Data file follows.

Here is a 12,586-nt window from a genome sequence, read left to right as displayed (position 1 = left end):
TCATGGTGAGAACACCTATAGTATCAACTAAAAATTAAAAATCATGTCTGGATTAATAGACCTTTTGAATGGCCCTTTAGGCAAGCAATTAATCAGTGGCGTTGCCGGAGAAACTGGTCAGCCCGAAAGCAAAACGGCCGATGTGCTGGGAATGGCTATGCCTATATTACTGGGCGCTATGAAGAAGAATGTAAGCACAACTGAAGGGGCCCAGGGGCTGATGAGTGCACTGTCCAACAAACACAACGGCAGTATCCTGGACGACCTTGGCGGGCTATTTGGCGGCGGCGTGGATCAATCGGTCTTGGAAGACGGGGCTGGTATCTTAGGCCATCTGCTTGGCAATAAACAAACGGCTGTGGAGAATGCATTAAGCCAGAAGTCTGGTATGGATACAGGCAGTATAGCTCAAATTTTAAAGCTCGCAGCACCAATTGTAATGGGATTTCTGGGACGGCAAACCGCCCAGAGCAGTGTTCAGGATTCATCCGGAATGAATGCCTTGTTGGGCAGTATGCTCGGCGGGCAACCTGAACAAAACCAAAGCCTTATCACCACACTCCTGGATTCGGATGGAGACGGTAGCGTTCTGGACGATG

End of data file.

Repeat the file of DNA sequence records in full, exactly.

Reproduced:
Here is a 12,586-nt window from a genome sequence, read left to right as displayed (position 1 = left end):
TCATGGTGAGAACACCTATAGTATCAACTAAAAATTAAAAATCATGTCTGGATTAATAGACCTTTTGAATGGCCCTTTAGGCAAGCAATTAATCAGTGGCGTTGCCGGAGAAACTGGTCAGCCCGAAAGCAAAACGGCCGATGTGCTGGGAATGGCTATGCCTATATTACTGGGCGCTATGAAGAAGAATGTAAGCACAACTGAAGGGGCCCAGGGGCTGATGAGTGCACTGTCCAACAAACACAACGGCAGTATCCTGGACGACCTTGGCGGGCTATTTGGCGGCGGCGTGGATCAATCGGTCTTGGAAGACGGGGCTGGTATCTTAGGCCATCTGCTTGGCAATAAACAAACGGCTGTGGAGAATGCATTAAGCCAGAAGTCTGGTATGGATACAGGCAGTATAGCTCAAATTTTAAAGCTCGCAGCACCAATTGTAATGGGATTTCTGGGACGGCAAACCGCCCAGAGCAGTGTTCAGGATTCATCCGGAATGAATGCCTTGTTGGGCAGTATGCTCGGCGGGCAACCTGAACAAAACCAAAGCCTTATCACCACACTCCTGGATTCGGATGGAGACGGTAGCGTTCTGGACGATG